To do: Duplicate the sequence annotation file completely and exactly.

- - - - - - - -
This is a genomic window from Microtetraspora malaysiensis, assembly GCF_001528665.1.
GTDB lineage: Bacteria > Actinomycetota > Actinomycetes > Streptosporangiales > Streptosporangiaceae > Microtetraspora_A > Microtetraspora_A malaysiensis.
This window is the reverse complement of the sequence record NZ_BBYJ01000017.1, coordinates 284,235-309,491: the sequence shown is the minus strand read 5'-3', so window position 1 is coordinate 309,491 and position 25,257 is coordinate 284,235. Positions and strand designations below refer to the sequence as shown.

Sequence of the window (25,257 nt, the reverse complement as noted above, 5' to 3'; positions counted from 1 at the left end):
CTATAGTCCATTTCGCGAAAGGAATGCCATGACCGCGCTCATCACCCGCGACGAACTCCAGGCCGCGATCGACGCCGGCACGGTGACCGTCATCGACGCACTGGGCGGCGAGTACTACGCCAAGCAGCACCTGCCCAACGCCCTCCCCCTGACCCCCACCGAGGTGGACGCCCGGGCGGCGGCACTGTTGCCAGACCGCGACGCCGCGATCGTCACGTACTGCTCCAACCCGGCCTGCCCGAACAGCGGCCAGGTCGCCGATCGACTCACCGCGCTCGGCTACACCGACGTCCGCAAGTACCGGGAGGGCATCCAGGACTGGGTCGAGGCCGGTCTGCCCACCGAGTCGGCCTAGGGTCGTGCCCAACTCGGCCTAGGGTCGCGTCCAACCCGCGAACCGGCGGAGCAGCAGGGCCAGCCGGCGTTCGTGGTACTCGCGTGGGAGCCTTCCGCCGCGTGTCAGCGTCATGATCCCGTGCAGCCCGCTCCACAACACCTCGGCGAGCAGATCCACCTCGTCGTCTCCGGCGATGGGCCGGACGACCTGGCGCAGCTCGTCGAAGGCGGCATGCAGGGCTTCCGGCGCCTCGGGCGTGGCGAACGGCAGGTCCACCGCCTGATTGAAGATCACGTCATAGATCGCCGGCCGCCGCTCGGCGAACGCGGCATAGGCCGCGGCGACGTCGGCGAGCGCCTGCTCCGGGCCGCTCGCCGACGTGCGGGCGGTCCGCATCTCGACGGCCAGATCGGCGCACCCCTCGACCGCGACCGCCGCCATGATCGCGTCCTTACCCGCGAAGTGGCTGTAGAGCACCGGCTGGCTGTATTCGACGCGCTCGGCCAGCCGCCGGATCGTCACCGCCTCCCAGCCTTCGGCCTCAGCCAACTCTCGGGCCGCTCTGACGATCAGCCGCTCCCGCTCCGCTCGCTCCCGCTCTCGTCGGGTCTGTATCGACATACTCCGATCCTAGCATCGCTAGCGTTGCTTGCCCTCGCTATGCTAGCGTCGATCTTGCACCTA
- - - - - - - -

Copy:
This is a genomic window from Microtetraspora malaysiensis, assembly GCF_001528665.1.
GTDB lineage: Bacteria > Actinomycetota > Actinomycetes > Streptosporangiales > Streptosporangiaceae > Microtetraspora_A > Microtetraspora_A malaysiensis.
This window is the reverse complement of the sequence record NZ_BBYJ01000017.1, coordinates 284,235-309,491: the sequence shown is the minus strand read 5'-3', so window position 1 is coordinate 309,491 and position 25,257 is coordinate 284,235. Positions and strand designations below refer to the sequence as shown.

Sequence of the window (25,257 nt, the reverse complement as noted above, 5' to 3'; positions counted from 1 at the left end):
CTATAGTCCATTTCGCGAAAGGAATGCCATGACCGCGCTCATCACCCGCGACGAACTCCAGGCCGCGATCGACGCCGGCACGGTGACCGTCATCGACGCACTGGGCGGCGAGTACTACGCCAAGCAGCACCTGCCCAACGCCCTCCCCCTGACCCCCACCGAGGTGGACGCCCGGGCGGCGGCACTGTTGCCAGACCGCGACGCCGCGATCGTCACGTACTGCTCCAACCCGGCCTGCCCGAACAGCGGCCAGGTCGCCGATCGACTCACCGCGCTCGGCTACACCGACGTCCGCAAGTACCGGGAGGGCATCCAGGACTGGGTCGAGGCCGGTCTGCCCACCGAGTCGGCCTAGGGTCGTGCCCAACTCGGCCTAGGGTCGCGTCCAACCCGCGAACCGGCGGAGCAGCAGGGCCAGCCGGCGTTCGTGGTACTCGCGTGGGAGCCTTCCGCCGCGTGTCAGCGTCATGATCCCGTGCAGCCCGCTCCACAACACCTCGGCGAGCAGATCCACCTCGTCGTCTCCGGCGATGGGCCGGACGACCTGGCGCAGCTCGTCGAAGGCGGCATGCAGGGCTTCCGGCGCCTCGGGCGTGGCGAACGGCAGGTCCACCGCCTGATTGAAGATCACGTCATAGATCGCCGGCCGCCGCTCGGCGAACGCGGCATAGGCCGCGGCGACGTCGGCGAGCGCCTGCTCCGGGCCGCTCGCCGACGTGCGGGCGGTCCGCATCTCGACGGCCAGATCGGCGCACCCCTCGACCGCGACCGCCGCCATGATCGCGTCCTTACCCGCGAAGTGGCTGTAGAGCACCGGCTGGCTGTATTCGACGCGCTCGGCCAGCCGCCGGATCGTCACCGCCTCCCAGCCTTCGGCCTCAGCCAACTCTCGGGCCGCTCTGACGATCAGCCGCTCCCGCTCCGCTCGCTCCCGCTCTCGTCGGGTCTGTATCGACATACTCCGATCCTAGCATCGCTAGCGTTGCTTGCCCTCGCTATGCTAGCGTCGATCTTGCACCTA